Image by U-g-g-B-o-y-(-Photograph-World-Sense-) via Flickr
By Amy Wilson
Banks within the eurozone will suffer “considerable” loan losses in 2010 and 2011, which could amount to a further €195bn (£165bn) in write-downs, the European Central Bank (ECB) has warned.
Predictions of further potential writedowns are contained in the ECB’s latest Financial Stability report. The bank said that public finances posed the biggest threat to the eurozone.
“We are experiencing now a second wave of writedowns, which relate to the performance of loans,” said Lucas Papademos, the ECB’s vice-president.
The report came as May turned out to be the worst month for European stock markets since February 2009, because of fears of a sovereign debt crisis in the region.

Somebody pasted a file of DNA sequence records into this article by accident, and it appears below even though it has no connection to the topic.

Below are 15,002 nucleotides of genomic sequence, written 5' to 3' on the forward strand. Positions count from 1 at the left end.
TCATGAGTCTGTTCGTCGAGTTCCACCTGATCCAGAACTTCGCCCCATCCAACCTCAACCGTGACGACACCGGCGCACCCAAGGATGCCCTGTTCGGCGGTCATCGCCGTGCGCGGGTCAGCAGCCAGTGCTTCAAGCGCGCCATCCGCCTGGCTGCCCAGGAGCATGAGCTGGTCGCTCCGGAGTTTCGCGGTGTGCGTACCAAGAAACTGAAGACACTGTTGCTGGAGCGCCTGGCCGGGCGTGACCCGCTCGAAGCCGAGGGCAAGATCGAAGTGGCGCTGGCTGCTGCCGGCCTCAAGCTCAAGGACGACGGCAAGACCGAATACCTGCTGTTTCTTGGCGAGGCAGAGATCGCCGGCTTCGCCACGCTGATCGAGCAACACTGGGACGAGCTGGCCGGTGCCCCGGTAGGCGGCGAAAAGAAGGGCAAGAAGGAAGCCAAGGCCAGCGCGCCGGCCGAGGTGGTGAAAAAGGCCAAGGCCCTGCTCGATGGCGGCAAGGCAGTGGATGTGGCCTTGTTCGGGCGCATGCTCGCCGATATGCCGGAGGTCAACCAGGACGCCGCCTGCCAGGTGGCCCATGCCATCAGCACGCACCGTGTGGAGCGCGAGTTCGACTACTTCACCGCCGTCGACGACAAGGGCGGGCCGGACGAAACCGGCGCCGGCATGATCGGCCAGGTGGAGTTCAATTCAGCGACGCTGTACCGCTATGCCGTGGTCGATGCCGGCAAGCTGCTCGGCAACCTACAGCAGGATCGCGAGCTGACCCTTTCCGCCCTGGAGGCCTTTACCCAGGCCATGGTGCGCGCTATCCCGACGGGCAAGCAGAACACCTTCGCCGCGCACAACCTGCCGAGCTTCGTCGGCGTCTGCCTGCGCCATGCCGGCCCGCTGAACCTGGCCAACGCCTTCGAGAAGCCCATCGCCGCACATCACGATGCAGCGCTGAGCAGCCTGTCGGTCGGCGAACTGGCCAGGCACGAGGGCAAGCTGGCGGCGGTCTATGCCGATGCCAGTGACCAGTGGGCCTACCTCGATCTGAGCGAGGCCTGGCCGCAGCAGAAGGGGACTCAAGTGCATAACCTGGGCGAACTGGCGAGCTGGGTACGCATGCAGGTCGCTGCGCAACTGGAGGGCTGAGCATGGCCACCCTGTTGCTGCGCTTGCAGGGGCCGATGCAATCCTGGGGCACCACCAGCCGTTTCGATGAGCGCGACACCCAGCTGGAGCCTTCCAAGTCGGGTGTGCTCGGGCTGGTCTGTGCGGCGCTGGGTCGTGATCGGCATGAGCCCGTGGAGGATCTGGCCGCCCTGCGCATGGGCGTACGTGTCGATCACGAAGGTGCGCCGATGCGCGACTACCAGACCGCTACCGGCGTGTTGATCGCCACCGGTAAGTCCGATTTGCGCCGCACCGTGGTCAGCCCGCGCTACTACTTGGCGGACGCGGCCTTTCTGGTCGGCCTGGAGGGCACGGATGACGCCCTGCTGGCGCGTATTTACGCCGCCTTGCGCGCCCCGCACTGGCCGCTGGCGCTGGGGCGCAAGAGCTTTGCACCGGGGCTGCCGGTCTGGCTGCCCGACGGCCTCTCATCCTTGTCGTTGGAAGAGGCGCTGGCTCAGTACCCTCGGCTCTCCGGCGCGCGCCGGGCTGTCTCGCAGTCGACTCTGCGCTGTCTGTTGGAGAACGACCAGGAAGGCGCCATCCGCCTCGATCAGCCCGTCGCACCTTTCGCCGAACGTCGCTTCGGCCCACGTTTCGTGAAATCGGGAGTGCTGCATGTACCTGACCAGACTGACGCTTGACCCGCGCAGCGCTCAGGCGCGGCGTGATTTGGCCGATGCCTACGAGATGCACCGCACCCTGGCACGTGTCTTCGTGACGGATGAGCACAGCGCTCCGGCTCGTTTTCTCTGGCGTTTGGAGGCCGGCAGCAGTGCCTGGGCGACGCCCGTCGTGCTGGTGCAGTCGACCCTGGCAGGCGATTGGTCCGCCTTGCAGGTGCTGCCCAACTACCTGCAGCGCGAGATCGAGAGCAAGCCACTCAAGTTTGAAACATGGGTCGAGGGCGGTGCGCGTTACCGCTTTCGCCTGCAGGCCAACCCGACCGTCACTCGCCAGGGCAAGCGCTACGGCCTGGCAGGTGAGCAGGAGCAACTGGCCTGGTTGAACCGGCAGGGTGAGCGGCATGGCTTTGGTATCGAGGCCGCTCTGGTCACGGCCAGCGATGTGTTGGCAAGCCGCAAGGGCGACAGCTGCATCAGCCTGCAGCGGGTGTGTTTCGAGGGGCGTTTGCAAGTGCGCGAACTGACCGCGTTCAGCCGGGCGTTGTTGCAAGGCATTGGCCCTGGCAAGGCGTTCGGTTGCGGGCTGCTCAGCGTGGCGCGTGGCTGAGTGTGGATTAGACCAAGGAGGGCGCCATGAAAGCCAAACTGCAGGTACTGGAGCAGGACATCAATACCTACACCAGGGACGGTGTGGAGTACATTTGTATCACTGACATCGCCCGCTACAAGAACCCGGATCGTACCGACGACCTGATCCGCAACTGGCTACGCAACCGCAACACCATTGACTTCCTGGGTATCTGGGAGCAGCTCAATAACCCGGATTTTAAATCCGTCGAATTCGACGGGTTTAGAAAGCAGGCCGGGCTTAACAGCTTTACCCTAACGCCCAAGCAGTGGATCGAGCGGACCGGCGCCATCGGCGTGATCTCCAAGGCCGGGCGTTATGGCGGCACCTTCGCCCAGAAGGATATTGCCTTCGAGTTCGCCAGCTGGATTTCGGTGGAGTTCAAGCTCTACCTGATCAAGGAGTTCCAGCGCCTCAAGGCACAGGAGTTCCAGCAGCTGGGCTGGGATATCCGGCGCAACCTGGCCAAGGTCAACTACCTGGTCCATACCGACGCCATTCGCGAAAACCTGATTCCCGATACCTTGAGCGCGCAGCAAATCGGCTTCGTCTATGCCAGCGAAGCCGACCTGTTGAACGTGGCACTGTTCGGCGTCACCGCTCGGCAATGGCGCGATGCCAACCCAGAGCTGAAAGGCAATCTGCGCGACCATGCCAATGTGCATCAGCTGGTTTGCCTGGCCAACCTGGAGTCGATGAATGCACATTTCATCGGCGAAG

The FTSE 100 lost around 365 points, or 6.6pc, in May – the worst monthly performance since the 7.7pc fall in February last year, during the depths of the global downturn.
Shares across Europe fell 5.8pc last month. Markets in London and the US were closed yesterday, but shares in continental Europe shook off the cut to Spain's credit rating on Friday, with stock markets rising 0.3pc.
Bond markets also largely took Spain’s downgrade in their stride. The spread between Spanish government debt and German government debt widened by seven basis points to 164 basis points, but analysts do not expect the gap to widen much further when UK and US markets re-open today.
Spain has found itself in the spotlight of investor concern over its sovereign debt, after a bailout of Greece was agreed last month.